The story is less a love triangle than a love rhombus, and the plot kicks off when Harry and his daughter Penelope (Dakota Johnson) crash Marianne and Paul’s island looking to make trouble. Guadagnino charts the building tension as Harry and Paul jockey for Marianne’s attention, though Penelope also wedges herself into the action. Harry, a parody of a coked-up ’80s record producer who still manages to feel like a real person, is creepily close to his daughter, a gorgeous poolside temptress he claims to have met as a grown-up. Fiennes’s performance is exhilarating and exhausting in equal measure, a jolt of fun for a film that’s mostly about characters who want to languidly relax by the pool and make eyes at each other. Paul is both quieter and hunkier, played by the French up-and-comer Schoenaerts, a champion brooder who excelled at the task in last year’s Far From the Madding Crowd.
Caught in the middle is Swinton, who was electrifying in Guadagnino’s I Am Love. In A Bigger Splash, Marianne has undergone some sort of vocal surgery that makes it impossible for her to speak beyond an occasional whisper. It’s a dazzling experiment for Swinton, who’s slipped into so many strange skins in recent years—a Thatcher-esque dictator in Snowpiercer, rival twin gossip columnists in Hail, Caesar!, a bored vampire queen in Only Lovers Left Alive. She more than rises to the challenge of a dialogue-free starring role, communicating her longing for both partners in subtly calibrated facial expressions.
A Bigger Splash is mostly light and airy for its two-hour running time, until Harry and Paul’s tussling grows more heated and claustrophobia takes over. But discord lurks on the edges of the film from the beginning, as Guadagnino and the writer David Kajganich hint at the influx of refugees to the island (and Italy at large), and the problems fermenting around this idyllic slice of life. At one point, Paul and Penelope go on a hike through the cliffs of Pantelleria, and run into a group of refugees doing the same, but for survival, rather than leisure. A tense standoff plays out even though neither side understands what the other is even doing there: The gulf between the holidaying party and the people around them is socially vast, but geographically tiny.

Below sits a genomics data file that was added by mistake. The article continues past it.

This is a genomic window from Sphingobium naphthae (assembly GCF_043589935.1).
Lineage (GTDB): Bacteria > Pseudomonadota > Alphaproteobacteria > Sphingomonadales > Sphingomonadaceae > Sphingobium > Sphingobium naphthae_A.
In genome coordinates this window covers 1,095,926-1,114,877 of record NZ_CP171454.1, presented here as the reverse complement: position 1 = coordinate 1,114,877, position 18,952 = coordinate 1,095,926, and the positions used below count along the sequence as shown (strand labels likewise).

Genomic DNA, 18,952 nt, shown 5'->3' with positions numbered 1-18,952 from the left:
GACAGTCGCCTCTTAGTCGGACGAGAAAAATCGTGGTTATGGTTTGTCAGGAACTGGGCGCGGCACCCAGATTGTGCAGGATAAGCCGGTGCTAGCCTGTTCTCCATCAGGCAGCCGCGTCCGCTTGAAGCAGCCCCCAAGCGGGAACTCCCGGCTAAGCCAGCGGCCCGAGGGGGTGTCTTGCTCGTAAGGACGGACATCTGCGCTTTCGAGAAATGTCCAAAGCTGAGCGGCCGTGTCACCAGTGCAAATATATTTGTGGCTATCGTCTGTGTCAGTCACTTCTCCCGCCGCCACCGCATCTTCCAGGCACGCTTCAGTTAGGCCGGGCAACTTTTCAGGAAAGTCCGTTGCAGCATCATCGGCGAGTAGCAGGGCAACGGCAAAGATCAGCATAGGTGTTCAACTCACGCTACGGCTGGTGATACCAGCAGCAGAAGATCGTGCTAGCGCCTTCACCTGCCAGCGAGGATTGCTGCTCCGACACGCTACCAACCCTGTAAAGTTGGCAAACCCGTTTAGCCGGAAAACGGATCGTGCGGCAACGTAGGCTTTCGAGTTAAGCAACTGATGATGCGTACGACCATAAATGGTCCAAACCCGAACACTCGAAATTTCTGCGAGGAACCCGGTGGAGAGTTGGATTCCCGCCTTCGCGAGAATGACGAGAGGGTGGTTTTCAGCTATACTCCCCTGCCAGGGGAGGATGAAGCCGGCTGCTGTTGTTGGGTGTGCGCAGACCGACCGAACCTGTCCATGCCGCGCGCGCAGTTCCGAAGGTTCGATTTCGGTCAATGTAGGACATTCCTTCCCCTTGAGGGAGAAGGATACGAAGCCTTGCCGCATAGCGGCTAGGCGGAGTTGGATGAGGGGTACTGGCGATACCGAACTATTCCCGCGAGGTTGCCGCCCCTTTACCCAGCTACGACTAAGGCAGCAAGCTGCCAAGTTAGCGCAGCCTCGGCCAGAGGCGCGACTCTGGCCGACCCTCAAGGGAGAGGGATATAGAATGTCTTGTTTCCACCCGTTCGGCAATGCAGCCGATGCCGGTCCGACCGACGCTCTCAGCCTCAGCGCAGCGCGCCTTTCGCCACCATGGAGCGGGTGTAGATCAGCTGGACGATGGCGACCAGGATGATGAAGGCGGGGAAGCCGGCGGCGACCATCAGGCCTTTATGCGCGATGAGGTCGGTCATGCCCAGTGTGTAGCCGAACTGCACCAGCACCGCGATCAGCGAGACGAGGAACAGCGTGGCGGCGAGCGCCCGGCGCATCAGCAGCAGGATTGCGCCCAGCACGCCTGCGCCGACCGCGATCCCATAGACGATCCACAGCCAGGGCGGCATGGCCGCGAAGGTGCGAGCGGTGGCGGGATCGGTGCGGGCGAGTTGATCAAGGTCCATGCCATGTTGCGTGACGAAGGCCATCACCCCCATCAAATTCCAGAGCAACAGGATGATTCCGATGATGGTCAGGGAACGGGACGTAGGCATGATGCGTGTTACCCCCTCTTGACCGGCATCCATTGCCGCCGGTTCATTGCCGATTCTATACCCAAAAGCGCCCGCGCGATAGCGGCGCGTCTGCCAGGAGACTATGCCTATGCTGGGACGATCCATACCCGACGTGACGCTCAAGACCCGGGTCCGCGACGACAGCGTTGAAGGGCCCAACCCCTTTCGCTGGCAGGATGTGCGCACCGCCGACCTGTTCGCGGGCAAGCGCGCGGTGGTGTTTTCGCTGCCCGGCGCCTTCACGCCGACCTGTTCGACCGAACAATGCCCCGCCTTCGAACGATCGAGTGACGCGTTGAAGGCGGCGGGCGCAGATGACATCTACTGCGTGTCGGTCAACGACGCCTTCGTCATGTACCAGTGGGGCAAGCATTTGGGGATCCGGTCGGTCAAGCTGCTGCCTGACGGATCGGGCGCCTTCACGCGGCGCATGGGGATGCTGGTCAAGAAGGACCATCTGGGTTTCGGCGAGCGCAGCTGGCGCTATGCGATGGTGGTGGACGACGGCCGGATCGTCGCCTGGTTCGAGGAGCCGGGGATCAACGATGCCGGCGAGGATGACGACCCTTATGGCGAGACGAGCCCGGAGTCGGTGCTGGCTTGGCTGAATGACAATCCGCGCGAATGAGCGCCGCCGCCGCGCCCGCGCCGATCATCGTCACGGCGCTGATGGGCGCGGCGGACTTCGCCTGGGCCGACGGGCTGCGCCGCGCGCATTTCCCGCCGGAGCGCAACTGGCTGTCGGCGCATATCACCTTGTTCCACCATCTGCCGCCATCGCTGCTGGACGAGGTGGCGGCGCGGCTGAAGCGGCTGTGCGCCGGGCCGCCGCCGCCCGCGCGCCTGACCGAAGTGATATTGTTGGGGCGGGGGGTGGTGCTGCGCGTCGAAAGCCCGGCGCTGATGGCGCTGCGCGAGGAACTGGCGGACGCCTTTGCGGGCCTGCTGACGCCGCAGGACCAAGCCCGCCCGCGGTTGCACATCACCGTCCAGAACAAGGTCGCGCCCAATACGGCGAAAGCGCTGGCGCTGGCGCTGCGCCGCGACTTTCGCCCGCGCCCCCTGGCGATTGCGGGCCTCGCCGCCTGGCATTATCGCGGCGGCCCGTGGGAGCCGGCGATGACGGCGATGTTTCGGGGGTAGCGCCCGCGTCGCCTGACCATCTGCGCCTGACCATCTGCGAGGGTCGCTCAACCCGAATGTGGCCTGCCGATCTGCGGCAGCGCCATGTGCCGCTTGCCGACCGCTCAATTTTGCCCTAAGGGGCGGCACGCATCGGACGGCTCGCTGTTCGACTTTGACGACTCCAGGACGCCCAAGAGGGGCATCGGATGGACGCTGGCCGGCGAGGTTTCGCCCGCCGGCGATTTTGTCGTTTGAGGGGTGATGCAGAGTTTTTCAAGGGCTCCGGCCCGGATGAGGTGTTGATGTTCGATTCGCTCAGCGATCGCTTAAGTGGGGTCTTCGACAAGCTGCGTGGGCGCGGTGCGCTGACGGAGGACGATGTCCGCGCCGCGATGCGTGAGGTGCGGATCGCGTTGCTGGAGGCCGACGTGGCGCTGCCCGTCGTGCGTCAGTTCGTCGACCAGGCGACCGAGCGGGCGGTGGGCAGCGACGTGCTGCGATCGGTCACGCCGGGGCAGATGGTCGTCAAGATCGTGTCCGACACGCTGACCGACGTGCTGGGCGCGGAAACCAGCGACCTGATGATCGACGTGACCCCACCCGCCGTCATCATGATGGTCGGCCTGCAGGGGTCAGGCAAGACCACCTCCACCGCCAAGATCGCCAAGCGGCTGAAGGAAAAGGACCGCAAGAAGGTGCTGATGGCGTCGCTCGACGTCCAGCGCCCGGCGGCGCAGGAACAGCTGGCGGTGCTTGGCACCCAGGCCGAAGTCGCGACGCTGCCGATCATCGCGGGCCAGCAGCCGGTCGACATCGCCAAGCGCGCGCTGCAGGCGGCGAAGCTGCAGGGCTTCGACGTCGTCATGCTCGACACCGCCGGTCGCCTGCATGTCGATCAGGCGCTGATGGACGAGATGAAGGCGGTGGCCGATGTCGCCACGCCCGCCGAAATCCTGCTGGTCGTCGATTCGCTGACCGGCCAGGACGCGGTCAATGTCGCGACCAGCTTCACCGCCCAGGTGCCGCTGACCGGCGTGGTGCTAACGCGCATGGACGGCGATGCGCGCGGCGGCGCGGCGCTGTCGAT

Though A Bigger Splash slides into more nakedly political territory in its final 30 minutes, the shift doesn’t feel jarring, but necessary—a chilling reminder of the heavy investment viewers have in the splashy lives of the rich, and our disinterest in the opposite. It’s a rare film that pulls off a Rules of the Game-style satire—portraying the lives of the wealthy and the famous to deliver a heavier social message—but it also manages to be an otherwise straightforward and enjoyable romantic drama. The sexual machinations of these beautiful people are easy to enjoy, but it’s just as satisfying when things all start tumbling down.